“Into the Promised Land”: Gideon
Why is it that we are so prone to claim our victories and blame our failures? Well, that is a question I believe I know the answer to: sinful pride. When we experience something that we see as good (a promotion, a good grade, a flawless dinner, a powerful blog post—gulp), we are so quick to take credit for it because doing so feeds our sinful pride. It’s good to feel good. But when something goes awry, we are just as quick—even quicker?—to blame someone or something else. The reason is the same: we want to protect our sinful pride. It’s bad to feel bad.
But the gospel tells a different story—a better story.
It’s good to feel…bad. Well, that certainly needs to be qualified.
You are likely familiar with Gideon’s story—the story of an unlikely leader leading an unlikely band of warriors going to war and winning an unlikely victory. Unlikeliness is the obvious theme.
We are surprised when God chooses Gideon to lead Israel’s army. He was among the least of his family hiding from the Midianites when we first meet him; a man no one would have chosen to rescue God’s people. Then our surprise gives we to shock when we read of God whittling down what was already an undermatched army. Then our shock gives way to astonishment when that army, in an unorthodox way even, is victorious in battle.
The lesson is clear: Gideon and the Israelites did not win the battle—God did.
Gideon’s story is so compelling because it reminds us of another story, a bigger story which this one points to: Jesus’ story. No one expected the Christ to look and act like Jesus. He was not of royalty or nobility. He was the son of a modest, likely lower-middle class couple. And no one would have been impressed with his meager initial group of followers. It was a small, powerless group of men and women, many of whom were outcasts themselves. And no one certainly would have anticipated the astonishing way Christ brought victory to the world—in an unorthodox act of love, grace, and mercy, Jesus laid down His own life to secure the victory.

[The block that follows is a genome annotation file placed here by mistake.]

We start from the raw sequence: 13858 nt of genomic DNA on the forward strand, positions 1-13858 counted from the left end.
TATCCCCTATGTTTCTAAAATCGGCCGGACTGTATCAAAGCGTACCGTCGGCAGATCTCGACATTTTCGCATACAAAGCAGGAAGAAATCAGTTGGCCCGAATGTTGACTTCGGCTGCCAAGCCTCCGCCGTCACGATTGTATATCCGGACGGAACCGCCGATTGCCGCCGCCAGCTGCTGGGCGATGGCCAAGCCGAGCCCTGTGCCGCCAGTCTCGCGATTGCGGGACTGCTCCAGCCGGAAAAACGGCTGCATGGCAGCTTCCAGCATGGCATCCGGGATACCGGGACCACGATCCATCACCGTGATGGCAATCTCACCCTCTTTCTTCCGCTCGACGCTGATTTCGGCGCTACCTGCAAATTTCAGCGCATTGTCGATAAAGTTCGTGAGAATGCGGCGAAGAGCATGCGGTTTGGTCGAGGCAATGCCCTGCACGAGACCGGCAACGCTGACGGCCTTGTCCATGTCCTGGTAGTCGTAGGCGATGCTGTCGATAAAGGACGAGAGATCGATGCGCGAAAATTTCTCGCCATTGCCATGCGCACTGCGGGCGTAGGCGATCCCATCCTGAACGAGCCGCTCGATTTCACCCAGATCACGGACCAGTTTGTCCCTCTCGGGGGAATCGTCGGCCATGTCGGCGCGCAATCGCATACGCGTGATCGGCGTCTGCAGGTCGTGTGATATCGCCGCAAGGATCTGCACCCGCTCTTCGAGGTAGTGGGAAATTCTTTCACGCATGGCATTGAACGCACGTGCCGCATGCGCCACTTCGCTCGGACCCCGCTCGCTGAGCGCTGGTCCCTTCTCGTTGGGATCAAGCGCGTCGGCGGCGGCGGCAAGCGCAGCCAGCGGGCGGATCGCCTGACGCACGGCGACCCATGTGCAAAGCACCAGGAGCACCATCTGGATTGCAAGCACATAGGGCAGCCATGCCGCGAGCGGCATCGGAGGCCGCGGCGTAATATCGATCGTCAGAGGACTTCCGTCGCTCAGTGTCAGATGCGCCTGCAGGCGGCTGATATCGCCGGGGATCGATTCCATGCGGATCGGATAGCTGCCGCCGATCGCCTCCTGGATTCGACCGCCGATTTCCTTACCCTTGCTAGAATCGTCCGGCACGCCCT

The lesson is clear: we did not defeat sin and death—God did.
So what about our story? What is the story about ourselves that we believe and tell? That we are weak and powerless and in need of a Savior, or that we are strong and in control and in need of nothing, or perhaps only a little help from God from time to time? Are you seeing why it is good to feel bad?
Now, let me unpack what I mean by that—or rather what I don’t mean first. I don’t mean to say that we should have an overly critical view of ourselves. We are image bearers of God! We are of great worth for that reason alone. Neither am I saying that discouragement and depression are good. God does not want us to live that way—He wants us to live with joy unceasing.
So what do I mean?I mean that it is good for us to recognize our weaknesses. Our failures. Our neediness. Because when we do this—when we see how Gideon’s story is our story—we are able to see the beauty of Christ’s story, and in turn the beauty of our story. Our weakness is beautiful because it is the backdrop for Christ’s strength. Our failures are beautiful because they are the backdrop for Christ’s victory. Our neediness is beautiful because it is the backdrop of Christ’s provision.
This is the better story the gospel tells. It is a beautiful story of the greatness of Christ—the glory of God—that shines forth most brightly when we don’t allow our pride to push Him out of the spotlight.
Gideon’s story is much bigger than … Gideon. Like everything else in the Bible, his story is actually about God and His people. It tells of His love for them, His enduring and boundless mercy toward them, and His strength operating in spite of—even through—weakness in them.” – Priscilla Shirer 
Preschool Tip: There are plenty of details—important one—in this story, so be sure that the big idea is not lost on your preschoolers: that God did for His people what they could not do. Preschoolers especially should have a keen sense of awareness of what it looks like to need others. Take advantage of that great quality in them and pray that it remains within them and does not give way to sinful pride.
Kids Tip: For kids, besides driving toward the Christ Connection of this story, be sure to help them see the bigger story arc of Judges. God’s people were in sinful rebellion once more, and once more He sent a deliverer. But once again the deliverer could not address the root of the problem: sin. In Deborah and Barak we saw a team. Now we see a weak man. Next time we will see a strong man. All the while, God is showing us that no earthly judge was sufficient. Only Jesus is.
 Priscilla Shirer, Gideon (Nashville, TN: LifeWay Press, 2013), 9.